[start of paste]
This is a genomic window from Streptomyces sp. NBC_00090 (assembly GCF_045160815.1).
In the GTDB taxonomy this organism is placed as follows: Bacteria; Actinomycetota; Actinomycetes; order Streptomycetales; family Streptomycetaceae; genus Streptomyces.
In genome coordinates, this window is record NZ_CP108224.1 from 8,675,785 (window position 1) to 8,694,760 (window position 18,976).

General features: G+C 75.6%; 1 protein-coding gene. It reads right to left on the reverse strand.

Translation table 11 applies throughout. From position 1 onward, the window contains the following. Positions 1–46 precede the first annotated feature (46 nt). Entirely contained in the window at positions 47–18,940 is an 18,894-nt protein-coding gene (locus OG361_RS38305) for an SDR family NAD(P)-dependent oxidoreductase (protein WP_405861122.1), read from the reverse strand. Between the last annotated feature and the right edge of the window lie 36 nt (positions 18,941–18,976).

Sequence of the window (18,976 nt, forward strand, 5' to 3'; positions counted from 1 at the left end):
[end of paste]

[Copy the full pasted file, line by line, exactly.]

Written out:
This is a genomic window from Streptomyces sp. NBC_00090 (assembly GCF_045160815.1).
In the GTDB taxonomy this organism is placed as follows: Bacteria; Actinomycetota; Actinomycetes; order Streptomycetales; family Streptomycetaceae; genus Streptomyces.
In genome coordinates, this window is record NZ_CP108224.1 from 8,675,785 (window position 1) to 8,694,760 (window position 18,976).

General features: G+C 75.6%; 1 protein-coding gene. It reads right to left on the reverse strand.

Translation table 11 applies throughout. From position 1 onward, the window contains the following. Positions 1–46 precede the first annotated feature (46 nt). Entirely contained in the window at positions 47–18,940 is an 18,894-nt protein-coding gene (locus OG361_RS38305) for an SDR family NAD(P)-dependent oxidoreductase (protein WP_405861122.1), read from the reverse strand. Between the last annotated feature and the right edge of the window lie 36 nt (positions 18,941–18,976).

Sequence of the window (18,976 nt, forward strand, 5' to 3'; positions counted from 1 at the left end):